Greetings from Stephanie Hamborsky, the UT Micro Farm Development Assistant! I’ve been volunteering (and now working) with the Micro Farm for nearly two years. My interest in the intersectionality of socioeconomic disparities, industrial food production, and sustainability initially motivated me to become involved in agriculture. I WWOOFed for a month in Dale, Texas, and I learned that our society needs to stop romanticizing organic, sustainable farming and instead realize that, in general, farming requires a great deal of physical labor and mental endurance.
Further research into industrial farming (including meat, egg, and dairy operations) and environmental sustainability provided insight into how individual human dietary patterns deeply affect the extent of our environmental degradation. Sustainable eating encompasses the act of acknowledging the source(s) of the food one consumes in order to avoid supporting unethical and highly unsustainable food production, including large-scale monoculture operations and industrial animal farms. I wholeheartedly believe that a vegetarian or vegan diet, or even a significant reduction in meat consumption, will not only prove beneficial for the environment, but it also makes economic sense.
Some notable examples stand out to me. In September 2012, BBC News estimated that 85% of global fish stocks were over-exploited, depleted, fully exploited, or in recovery from exploitation. Global fish consumption averages to be ~37 pounds per person per year. A diet centered on meat consumption simply is not conducive to preserving biodiversity, particularly in light of our overcrowded population. Some have proposed industrial fish farming, but the environmental consequences of manure run-off and disease propagation (among others) reveals that we need to rethink our options. Another shocking example of unsustainable food production is the corn monoculture system in the U.S. Farms are essentially subsidized to grow this crop (among others, including soy), but the only way these farmers can make sufficient profit is to grow vast monoculture fields of corn. Unfortunately, according to a recent Scientific American article, our corn crop is mostly diverted to produce biofuels (40%) and animal feed (36%). The majority of the largest crop in the United States does not feed Americans… This is deeply troubling considering that the U.S. has some of the highest rates of poverty (especially child poverty) and food instability among industrialized nations. A decrease in animal product consumption (which is particularly high in the U.S. and other western countries) would provide more food for direct human consumption.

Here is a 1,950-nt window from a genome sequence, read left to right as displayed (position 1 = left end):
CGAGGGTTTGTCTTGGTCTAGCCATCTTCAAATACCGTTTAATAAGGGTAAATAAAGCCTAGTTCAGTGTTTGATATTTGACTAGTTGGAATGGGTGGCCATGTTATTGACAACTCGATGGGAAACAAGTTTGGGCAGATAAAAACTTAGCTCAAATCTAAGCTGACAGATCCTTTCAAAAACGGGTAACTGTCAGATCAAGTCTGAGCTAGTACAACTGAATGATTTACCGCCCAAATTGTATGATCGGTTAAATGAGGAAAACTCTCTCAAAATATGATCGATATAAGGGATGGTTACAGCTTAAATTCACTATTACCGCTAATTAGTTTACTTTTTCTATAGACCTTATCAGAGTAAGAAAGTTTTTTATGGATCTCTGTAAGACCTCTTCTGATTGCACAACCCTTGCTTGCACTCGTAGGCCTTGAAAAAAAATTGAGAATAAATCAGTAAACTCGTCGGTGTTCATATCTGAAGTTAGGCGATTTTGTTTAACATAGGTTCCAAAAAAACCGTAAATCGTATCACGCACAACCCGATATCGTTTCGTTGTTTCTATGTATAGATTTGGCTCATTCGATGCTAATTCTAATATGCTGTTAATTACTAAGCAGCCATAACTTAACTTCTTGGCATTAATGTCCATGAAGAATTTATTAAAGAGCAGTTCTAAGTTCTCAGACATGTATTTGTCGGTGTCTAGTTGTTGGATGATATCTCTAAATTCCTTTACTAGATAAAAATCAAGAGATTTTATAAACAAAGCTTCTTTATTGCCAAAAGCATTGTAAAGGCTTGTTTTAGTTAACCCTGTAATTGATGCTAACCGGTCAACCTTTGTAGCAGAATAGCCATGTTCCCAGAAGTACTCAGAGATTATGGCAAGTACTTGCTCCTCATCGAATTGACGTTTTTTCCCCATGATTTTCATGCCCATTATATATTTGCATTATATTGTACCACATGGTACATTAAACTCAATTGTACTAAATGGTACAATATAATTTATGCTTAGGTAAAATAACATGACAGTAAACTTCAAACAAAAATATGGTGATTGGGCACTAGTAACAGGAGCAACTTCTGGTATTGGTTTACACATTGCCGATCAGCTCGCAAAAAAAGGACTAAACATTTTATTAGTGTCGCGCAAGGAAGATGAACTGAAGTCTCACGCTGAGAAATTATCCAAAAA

Instead of embracing technological fundamentalism, the idea that increasingly complex technology can solve the world’s problems, our society should begin considering serious behavioral changes. Within the past few years, the United Nations suggested a global diversion away from animal product consumption. A report from UN Environment Programme’s (UNEP) international panel of sustainable resource management claimed:
“Impacts from agriculture are expected to increase substantially due to population growth increasing consumption of animal products. Unlike fossil fuels, it is difficult to look for alternatives: people have to eat. A substantial reduction of impacts would only be possible with a substantial worldwide diet change, away from animal products.”
Purchasing animal products from ambiguous sources (i.e. not locally produced) supports industrial farming and the excessive consumption of fossil fuels. Additionally, individuals consuming animal products multiple times per day leave behind a deep carbon footprint. Instead, limiting animal product consumption and purchasing locally produced meats (with verifiable methods of production) can dramatically reduce this carbon footprint and support the local economy. Unfortunately, the production of many non-animal products also leave behind huge carbon footprints, which is why buying locally is always the best option. Many modern organic farmers believe that regional supply (relying mostly on one’s geographic periphery for food) yields vast economic benefits.
Overall, sustainable eating encourages the consumer to verify the sources, methods of production, and types of food products in order to make the best decision about a food purchase. Animal products, highly processed foods, and foods produced in other countries or far from home are highly unsustainable purchases. Consider the benefits of diverting efforts to produce animal feed and animal products on a large scale to producing directly edible, nutritious foods like legumes, vegetables, fruits, and grains. Additionally, a greater diversity of crops (with diverse nutritional profiles) can be produced. Unfortunately, most commercially available meats are low in nutritional value because these animals are fed with grains and are generally not kept in good condition during their lifespan.
I hope this post gave you all some food for thought. With the problems of biodiversity loss and pollution becoming increasingly severe, we all must begin to evaluate the impacts of our decisions which we might have overlooked in the past.
Make sure to visit the Micro Farm and check out our operation! Understanding the origin of food and the work required to produce nutritious crops leads to a wonderful appreciation and respect for nature and the farmers on this planet who sustain us. Our workdays are: Tuesdays 4-7pm and Saturdays 9am-12pm @ 2204 Leona Street!